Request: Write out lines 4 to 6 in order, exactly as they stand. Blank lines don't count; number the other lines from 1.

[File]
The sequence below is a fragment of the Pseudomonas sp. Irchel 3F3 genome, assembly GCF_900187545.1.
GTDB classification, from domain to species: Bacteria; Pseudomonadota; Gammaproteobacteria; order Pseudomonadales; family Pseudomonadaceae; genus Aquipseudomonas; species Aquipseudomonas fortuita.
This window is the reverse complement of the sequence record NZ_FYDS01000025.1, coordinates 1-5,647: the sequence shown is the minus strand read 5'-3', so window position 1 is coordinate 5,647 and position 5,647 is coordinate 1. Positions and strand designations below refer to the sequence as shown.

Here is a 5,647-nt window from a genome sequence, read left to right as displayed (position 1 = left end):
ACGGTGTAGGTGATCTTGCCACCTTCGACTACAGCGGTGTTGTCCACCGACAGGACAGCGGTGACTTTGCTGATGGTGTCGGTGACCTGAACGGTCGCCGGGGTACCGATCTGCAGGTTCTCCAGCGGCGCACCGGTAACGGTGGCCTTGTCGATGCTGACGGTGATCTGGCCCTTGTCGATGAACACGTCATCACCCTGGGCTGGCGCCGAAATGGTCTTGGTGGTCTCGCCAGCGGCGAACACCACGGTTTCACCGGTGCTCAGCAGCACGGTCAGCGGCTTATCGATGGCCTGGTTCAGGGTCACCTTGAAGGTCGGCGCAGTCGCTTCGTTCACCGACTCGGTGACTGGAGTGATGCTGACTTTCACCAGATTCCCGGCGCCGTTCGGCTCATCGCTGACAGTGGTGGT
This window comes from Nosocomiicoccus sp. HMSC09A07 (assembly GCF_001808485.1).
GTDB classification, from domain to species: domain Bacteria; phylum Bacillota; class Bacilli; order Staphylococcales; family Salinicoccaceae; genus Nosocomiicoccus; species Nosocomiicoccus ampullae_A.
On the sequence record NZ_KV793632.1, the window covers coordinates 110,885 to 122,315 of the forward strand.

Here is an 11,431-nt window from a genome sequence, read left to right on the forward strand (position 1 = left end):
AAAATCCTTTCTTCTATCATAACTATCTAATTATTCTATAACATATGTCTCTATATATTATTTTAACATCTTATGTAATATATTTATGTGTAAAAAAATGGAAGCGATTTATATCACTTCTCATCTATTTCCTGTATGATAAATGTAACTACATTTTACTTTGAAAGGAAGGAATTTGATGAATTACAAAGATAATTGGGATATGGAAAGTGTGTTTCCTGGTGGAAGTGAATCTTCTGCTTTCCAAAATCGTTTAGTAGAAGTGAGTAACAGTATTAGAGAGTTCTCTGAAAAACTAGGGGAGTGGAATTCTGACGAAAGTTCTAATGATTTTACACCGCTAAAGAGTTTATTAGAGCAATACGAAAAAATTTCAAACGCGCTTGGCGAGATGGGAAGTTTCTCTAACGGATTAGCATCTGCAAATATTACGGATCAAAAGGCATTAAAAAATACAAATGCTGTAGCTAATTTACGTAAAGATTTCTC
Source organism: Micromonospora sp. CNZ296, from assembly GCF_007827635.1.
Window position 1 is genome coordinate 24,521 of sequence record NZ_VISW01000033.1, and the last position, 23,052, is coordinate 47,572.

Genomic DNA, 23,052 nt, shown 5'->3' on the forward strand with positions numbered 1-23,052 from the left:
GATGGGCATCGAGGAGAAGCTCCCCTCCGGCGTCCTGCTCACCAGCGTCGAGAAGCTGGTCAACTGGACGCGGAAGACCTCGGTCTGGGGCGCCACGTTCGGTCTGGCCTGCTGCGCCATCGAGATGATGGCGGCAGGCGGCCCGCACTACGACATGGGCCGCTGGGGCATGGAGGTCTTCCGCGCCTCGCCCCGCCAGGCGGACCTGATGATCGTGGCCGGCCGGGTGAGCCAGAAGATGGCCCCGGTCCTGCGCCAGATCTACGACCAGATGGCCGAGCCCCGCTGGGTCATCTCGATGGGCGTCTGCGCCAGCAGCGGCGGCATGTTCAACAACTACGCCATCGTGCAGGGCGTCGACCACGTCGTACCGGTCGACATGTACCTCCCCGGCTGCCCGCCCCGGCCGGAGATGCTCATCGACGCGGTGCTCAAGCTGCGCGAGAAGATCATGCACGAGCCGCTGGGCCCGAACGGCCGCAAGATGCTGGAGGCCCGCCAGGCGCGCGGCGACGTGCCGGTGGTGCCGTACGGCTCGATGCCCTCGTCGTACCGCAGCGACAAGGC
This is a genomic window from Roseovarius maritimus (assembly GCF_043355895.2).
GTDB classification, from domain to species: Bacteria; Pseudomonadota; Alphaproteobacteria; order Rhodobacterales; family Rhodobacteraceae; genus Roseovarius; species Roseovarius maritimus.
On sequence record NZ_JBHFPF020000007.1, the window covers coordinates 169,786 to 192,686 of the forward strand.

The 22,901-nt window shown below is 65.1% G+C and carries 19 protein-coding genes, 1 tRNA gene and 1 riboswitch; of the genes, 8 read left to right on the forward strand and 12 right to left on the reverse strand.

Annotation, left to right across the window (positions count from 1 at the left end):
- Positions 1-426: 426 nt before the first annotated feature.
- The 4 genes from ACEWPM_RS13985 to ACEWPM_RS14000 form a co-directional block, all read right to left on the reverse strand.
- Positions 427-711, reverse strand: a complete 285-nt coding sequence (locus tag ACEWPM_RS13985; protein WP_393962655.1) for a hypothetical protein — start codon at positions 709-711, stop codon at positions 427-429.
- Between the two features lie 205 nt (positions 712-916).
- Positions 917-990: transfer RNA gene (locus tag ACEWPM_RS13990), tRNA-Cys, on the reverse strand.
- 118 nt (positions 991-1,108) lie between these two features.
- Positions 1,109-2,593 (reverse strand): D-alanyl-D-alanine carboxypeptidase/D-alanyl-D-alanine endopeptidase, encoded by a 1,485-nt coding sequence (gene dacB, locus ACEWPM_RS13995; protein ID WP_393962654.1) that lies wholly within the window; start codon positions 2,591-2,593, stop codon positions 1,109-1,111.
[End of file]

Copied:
Here is a 5,647-nt window from a genome sequence, read left to right as displayed (position 1 = left end):
ACGGTGTAGGTGATCTTGCCACCTTCGACTACAGCGGTGTTGTCCACCGACAGGACAGCGGTGACTTTGCTGATGGTGTCGGTGACCTGAACGGTCGCCGGGGTACCGATCTGCAGGTTCTCCAGCGGCGCACCGGTAACGGTGGCCTTGTCGATGCTGACGGTGATCTGGCCCTTGTCGATGAACACGTCATCACCCTGGGCTGGCGCCGAAATGGTCTTGGTGGTCTCGCCAGCGGCGAACACCACGGTTTCACCGGTGCTCAGCAGCACGGTCAGCGGCTTATCGATGGCCTGGTTCAGGGTCACCTTGAAGGTCGGCGCAGTCGCTTCGTTCACCGACTCGGTGACTGGAGTGATGCTGACTTTCACCAGATTCCCGGCGCCGTTCGGCTCATCGCTGACAGTGGTGGT
This window comes from Nosocomiicoccus sp. HMSC09A07 (assembly GCF_001808485.1).